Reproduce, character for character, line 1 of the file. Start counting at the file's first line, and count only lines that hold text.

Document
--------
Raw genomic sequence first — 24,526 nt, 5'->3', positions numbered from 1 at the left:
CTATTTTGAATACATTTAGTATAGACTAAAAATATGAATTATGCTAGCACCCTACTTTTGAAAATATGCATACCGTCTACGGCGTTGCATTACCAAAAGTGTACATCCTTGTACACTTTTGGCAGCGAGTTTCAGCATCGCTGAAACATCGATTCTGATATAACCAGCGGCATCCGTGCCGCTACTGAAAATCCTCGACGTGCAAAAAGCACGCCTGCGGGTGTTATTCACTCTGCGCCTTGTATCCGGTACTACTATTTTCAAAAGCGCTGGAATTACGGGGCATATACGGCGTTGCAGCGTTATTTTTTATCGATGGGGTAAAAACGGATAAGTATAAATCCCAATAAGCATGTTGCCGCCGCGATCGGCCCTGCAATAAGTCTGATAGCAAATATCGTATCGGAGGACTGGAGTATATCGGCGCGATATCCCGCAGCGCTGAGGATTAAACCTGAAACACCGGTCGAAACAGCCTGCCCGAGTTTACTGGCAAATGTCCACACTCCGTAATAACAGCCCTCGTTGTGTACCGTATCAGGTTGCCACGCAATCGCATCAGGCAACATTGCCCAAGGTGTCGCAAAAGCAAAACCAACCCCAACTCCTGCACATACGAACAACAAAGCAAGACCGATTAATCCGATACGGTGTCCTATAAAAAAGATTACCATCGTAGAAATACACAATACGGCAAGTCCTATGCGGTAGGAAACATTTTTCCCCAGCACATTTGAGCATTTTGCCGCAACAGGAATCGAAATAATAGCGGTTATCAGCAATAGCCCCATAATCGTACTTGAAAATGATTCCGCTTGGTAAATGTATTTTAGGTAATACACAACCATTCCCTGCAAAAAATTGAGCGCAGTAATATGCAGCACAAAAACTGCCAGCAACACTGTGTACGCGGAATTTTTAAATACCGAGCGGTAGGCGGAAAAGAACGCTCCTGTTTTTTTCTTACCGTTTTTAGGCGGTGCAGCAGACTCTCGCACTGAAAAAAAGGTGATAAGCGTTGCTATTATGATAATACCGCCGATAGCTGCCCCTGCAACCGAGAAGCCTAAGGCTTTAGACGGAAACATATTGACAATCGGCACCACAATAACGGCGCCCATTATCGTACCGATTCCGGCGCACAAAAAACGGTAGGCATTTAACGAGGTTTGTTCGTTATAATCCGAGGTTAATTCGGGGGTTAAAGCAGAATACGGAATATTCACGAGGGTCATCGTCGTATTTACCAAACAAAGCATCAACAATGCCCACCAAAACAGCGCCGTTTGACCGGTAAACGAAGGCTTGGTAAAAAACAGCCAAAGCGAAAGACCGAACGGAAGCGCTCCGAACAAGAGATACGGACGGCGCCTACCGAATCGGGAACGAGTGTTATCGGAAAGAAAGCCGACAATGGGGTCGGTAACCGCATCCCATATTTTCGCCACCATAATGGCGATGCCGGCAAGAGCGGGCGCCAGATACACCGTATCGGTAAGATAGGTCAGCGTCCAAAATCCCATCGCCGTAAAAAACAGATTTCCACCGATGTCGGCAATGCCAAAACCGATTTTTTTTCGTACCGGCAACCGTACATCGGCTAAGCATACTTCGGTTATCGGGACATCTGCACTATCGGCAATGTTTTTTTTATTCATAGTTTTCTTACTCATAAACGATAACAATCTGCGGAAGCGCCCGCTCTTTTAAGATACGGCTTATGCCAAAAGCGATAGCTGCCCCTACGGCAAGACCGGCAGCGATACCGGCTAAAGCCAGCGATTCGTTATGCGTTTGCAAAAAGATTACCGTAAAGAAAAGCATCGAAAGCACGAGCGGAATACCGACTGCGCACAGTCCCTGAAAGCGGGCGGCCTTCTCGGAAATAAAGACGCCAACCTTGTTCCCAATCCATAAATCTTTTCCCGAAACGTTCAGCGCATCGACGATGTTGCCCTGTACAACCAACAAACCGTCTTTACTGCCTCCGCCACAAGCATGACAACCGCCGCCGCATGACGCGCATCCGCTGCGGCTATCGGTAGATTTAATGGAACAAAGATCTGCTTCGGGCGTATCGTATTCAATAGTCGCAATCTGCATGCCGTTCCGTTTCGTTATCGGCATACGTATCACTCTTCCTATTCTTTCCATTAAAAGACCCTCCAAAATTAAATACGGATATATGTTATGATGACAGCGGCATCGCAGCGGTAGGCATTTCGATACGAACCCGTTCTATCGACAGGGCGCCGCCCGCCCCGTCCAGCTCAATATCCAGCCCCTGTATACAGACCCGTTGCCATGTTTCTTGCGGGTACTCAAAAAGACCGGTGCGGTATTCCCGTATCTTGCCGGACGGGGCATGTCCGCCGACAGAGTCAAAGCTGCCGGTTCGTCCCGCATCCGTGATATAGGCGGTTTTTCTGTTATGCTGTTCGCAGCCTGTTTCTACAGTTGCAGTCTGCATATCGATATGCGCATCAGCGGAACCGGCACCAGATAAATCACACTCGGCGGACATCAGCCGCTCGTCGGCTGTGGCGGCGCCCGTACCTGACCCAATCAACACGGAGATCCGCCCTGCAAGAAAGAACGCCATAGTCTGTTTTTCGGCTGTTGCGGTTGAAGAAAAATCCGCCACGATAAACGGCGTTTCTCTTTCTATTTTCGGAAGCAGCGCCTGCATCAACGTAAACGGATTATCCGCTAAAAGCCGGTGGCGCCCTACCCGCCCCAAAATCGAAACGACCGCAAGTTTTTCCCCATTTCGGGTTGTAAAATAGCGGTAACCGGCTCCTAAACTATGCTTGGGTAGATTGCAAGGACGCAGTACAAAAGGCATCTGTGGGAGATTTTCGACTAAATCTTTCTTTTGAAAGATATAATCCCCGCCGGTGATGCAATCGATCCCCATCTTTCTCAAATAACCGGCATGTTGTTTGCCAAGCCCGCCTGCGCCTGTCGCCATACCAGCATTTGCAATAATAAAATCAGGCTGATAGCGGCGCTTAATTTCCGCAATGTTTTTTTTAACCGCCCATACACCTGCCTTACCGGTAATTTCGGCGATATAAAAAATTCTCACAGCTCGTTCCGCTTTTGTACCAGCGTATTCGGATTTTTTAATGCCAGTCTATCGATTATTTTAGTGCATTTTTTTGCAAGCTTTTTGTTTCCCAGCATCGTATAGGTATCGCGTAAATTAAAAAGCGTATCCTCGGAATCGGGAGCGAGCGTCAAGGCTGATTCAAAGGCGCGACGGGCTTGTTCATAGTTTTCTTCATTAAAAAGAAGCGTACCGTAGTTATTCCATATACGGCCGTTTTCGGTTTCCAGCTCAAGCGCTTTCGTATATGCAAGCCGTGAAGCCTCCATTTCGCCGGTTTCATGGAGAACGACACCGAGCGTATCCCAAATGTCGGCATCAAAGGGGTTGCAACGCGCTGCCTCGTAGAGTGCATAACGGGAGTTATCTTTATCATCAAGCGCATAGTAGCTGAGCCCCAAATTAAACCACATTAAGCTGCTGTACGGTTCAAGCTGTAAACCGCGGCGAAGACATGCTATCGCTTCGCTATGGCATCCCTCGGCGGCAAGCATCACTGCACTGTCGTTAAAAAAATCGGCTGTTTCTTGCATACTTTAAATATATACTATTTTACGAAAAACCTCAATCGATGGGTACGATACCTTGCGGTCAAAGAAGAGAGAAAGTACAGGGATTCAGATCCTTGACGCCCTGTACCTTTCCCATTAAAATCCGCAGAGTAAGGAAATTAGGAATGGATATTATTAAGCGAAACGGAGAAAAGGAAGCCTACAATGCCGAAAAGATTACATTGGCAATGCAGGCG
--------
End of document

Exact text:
Raw genomic sequence first — 24,526 nt, 5'->3', positions numbered from 1 at the left: